Check against delivery.
Ladies and Gentlemen,
I am delighted to attend this conference highlighting the achievements of our European Joint Action on chronic diseases and healthy ageing – the "CHRODIS Joint Action".
It is a pleasure to be in the company of so many like-minded people – united in our determination to promote good health and to prevent and address chronic diseases.
I am particularly happy to be here with Zsuzsanna Jakab and Ian Forde – the WHO and the OECD are our key partners.
To foster healthy ageing we need to start at the very beginning: birth, or even before! It is not just a question of addressing chronic diseases.
It is a question, first and foremost, of promoting good health across the life cycle:
- pro-actively monitoring children's health in schools, promoting healthy living, protecting children against risk factors, to foster healthy children and teenagers;
- and then continue pro-actively promoting good health amongst adults – people aged 18-65 – to foster healthy citizens and a healthy workforce.
If we do not foster a society of healthy children and healthy adults, how can we foster healthy ageing?
We cannot think about healthy ageing only when the first symptoms of chronic diseases start to emerge! That would be too little, too late.
I call on Member States and stakeholders to focus more on health promotion – pro-active health promotion in all ages – to keep people in good health, and for longer.
In the long term, such pro-active promotion will delay or prevent the onset of many chronic diseases – thus contributing to a healthier ageing society.
And how do we keep people in good health?
By addressing the main risk factors: nutrition, exercise, alcohol, tobacco, living and working conditions, stress, environmental factors and social determinants.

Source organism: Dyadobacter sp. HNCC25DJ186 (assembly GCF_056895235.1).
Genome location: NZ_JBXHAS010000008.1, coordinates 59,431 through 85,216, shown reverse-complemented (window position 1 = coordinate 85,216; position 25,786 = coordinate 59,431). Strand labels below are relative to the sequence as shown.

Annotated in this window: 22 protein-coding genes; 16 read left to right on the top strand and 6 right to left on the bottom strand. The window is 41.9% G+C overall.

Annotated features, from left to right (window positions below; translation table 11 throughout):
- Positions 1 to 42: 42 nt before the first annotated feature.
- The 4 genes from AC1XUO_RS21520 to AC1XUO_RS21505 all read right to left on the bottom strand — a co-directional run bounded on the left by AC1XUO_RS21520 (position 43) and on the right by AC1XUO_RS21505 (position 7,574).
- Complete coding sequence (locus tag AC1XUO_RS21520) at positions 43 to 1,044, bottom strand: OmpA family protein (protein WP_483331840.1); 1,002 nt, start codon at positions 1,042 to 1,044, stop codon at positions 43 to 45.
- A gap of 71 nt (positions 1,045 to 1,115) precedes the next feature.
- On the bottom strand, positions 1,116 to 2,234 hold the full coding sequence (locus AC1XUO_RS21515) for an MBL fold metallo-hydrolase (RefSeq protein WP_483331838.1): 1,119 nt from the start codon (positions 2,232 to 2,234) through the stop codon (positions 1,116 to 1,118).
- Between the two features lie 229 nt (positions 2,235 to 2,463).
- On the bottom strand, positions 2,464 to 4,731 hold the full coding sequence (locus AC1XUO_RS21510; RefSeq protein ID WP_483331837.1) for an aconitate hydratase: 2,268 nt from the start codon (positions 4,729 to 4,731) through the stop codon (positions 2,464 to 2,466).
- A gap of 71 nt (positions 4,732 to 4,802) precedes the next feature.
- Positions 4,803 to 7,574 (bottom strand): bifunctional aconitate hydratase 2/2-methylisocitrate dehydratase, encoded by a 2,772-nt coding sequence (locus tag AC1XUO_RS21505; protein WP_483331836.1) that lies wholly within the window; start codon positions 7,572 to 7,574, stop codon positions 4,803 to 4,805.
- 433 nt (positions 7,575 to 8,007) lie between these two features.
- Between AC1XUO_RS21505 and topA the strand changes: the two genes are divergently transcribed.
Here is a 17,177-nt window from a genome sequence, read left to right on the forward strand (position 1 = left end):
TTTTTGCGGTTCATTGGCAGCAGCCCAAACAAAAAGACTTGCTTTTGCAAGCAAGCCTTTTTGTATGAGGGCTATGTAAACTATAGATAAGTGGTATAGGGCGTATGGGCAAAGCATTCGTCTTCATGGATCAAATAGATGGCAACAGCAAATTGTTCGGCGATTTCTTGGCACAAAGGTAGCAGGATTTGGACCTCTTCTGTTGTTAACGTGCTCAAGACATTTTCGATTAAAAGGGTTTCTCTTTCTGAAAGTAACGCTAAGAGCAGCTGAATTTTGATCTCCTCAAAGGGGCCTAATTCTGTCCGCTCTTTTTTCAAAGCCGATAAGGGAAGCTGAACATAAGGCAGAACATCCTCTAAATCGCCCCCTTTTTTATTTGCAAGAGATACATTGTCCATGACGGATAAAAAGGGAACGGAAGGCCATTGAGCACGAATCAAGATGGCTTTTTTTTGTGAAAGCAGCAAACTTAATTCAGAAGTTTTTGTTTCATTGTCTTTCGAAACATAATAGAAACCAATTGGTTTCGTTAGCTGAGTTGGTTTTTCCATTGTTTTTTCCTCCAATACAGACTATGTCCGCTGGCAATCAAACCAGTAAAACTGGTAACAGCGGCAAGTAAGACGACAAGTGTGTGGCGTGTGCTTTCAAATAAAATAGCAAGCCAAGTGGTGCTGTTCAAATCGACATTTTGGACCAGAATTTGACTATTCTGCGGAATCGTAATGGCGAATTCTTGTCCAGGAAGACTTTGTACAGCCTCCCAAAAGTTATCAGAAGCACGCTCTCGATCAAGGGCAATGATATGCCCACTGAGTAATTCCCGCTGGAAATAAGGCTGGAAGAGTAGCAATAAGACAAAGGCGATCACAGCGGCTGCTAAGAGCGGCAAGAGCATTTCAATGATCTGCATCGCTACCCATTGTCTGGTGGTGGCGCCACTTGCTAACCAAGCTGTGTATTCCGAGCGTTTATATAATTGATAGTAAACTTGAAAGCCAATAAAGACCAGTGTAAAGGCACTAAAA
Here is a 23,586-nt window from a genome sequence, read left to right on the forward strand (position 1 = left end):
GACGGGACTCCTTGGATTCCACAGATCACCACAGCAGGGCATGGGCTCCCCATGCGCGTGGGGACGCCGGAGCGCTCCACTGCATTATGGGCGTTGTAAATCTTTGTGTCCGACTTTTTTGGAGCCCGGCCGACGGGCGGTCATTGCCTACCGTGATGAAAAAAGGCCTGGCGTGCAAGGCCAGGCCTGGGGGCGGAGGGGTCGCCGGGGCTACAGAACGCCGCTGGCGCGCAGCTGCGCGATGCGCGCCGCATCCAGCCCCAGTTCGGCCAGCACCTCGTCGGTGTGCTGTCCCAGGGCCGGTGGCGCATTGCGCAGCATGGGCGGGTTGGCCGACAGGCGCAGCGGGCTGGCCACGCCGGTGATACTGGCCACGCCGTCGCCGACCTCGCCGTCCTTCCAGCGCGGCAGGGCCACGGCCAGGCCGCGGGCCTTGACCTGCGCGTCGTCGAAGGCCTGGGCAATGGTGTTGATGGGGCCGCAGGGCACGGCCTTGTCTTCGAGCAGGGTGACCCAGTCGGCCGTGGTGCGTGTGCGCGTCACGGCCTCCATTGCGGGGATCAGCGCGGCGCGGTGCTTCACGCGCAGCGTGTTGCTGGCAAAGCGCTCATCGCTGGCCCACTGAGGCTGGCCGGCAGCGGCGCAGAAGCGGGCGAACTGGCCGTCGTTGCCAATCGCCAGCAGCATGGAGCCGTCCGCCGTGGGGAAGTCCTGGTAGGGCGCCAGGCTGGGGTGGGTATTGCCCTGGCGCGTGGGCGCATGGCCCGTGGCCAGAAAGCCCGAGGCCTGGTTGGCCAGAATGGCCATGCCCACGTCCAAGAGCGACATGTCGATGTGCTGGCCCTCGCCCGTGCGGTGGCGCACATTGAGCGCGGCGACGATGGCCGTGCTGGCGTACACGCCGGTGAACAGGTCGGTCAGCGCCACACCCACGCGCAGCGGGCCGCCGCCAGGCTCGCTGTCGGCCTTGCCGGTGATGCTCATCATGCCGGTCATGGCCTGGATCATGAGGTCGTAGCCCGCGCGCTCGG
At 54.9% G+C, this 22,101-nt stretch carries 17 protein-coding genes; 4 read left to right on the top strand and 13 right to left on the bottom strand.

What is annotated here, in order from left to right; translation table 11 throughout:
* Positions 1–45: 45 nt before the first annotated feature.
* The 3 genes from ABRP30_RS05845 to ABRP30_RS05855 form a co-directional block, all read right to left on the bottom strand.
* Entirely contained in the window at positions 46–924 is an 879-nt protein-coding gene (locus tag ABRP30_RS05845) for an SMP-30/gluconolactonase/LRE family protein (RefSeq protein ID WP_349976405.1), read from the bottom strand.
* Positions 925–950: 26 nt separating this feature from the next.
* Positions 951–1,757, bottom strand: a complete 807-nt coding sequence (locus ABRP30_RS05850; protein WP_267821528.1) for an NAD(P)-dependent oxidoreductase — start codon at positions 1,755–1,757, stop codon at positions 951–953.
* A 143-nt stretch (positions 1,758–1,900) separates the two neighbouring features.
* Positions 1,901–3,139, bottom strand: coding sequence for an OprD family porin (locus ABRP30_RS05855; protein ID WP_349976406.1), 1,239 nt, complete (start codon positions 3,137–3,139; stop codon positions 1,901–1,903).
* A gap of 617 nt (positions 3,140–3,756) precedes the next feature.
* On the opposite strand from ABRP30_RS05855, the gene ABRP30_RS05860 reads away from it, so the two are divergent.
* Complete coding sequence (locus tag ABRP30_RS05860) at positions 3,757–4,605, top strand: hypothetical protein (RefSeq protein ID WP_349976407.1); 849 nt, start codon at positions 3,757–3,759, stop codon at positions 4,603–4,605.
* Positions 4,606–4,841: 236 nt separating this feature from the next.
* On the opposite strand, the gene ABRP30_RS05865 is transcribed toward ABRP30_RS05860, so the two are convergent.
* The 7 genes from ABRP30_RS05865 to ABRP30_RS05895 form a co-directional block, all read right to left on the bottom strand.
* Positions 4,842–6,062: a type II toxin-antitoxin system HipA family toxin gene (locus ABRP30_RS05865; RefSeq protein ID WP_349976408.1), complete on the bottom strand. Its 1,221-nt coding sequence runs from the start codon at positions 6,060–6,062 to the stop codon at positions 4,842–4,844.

This calls for pro-active and wide ranging national or regional policies with a greater focus on prevention, prophylaxis and patient monitoring.
Addressing behavioural, social and environmental determinants, all together, is key.
A recent report – called Health at a Glance – shows that investment in promotion pays off. Many lives could be saved by focusing more on the risk factors.
Second, health promotion measures must reach out to everybody – the poorest, the less educated.
Low socio-economic status has a comparable health effect to that of the other major risk factors I have just mentioned.
Poorer people are in poorer health. People with lower income do not have the means or the knowledge to lead a healthy life, to eat well, to exercise, or to go to the doctor for check-ups.
Poorer people are more likely to eat junk food, not to exercise, and to live or work in unhealthy conditions. Plus the proportion of people with low income who cannot afford healthcare has also been increasing.
Poorer people are therefore more likely to develop a number of chronic diseases, and to stop working because of such diseases.
As such, bad health due to a chronic disease can, in turn, lower people's socio economic status. It is a vicious circle.
This is why I encourage greater efforts to target people with lower levels of education or lower income.
The Health at a Glance report reminded us not only of the burden of chronic diseases, but also about health inequalities.
- Inequalities in terms of Member States having very different levels of resources attributed to health.
- Inequalities in terms of people with lower income being in poorer health and being 10 times more likely to have problems in accessing healthcare for financial reasons, than more affluent Europeans.
When you look at this slide, you see that three out of every four healthy Europeans aged 50 to 59 work; but only half of those who suffer from chronic diseases work.